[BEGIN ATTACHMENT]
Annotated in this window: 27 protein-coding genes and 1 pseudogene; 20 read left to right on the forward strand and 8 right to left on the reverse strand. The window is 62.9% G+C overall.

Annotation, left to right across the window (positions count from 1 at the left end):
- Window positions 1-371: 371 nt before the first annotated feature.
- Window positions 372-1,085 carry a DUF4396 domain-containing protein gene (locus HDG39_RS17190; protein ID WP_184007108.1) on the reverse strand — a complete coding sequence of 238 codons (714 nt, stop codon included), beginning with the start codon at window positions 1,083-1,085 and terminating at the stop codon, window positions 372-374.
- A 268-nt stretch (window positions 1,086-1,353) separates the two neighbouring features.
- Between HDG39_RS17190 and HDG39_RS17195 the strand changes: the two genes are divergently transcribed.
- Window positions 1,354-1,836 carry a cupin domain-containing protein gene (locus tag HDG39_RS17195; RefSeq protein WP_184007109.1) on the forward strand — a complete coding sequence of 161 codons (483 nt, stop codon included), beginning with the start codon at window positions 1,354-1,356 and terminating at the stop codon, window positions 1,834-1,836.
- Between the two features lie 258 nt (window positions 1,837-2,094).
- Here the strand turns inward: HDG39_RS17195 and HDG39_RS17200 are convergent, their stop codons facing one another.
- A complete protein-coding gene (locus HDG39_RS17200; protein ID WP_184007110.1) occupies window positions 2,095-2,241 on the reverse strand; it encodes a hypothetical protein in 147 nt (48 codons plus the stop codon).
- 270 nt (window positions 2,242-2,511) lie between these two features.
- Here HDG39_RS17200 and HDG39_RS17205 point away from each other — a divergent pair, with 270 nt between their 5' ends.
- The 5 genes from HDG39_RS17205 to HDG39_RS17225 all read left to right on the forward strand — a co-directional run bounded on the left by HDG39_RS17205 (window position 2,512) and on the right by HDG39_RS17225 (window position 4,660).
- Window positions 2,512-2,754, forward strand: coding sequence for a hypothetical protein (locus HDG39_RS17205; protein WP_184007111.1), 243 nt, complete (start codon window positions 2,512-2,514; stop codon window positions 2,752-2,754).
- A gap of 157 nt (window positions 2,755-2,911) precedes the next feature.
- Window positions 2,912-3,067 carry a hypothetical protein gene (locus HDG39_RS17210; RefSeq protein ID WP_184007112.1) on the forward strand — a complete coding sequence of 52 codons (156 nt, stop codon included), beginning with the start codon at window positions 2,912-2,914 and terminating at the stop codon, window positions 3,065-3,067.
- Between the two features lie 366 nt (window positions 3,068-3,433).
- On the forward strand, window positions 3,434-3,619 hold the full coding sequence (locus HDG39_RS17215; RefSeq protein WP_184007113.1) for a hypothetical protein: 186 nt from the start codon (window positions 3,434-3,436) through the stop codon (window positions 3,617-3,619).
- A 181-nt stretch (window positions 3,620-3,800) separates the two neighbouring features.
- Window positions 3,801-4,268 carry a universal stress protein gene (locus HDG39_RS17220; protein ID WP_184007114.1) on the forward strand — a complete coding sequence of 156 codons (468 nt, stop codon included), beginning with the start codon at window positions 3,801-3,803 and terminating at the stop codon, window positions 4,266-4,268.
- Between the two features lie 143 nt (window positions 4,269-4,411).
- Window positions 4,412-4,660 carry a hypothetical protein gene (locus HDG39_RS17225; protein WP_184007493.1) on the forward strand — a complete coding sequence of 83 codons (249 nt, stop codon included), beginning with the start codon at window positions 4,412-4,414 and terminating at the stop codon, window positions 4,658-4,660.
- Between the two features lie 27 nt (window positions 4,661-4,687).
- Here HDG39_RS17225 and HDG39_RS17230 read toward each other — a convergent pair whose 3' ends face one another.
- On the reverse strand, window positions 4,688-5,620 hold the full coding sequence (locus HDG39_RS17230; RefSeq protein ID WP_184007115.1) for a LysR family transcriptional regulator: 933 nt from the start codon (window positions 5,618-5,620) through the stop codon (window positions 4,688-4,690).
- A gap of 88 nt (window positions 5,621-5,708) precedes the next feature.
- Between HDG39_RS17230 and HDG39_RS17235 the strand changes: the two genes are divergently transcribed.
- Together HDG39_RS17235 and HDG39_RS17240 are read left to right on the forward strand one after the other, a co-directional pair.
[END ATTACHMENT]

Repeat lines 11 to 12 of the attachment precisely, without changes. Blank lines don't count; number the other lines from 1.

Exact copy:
- 270 nt (window positions 2,242-2,511) lie between these two features.
- Here HDG39_RS17200 and HDG39_RS17205 point away from each other — a divergent pair, with 270 nt between their 5' ends.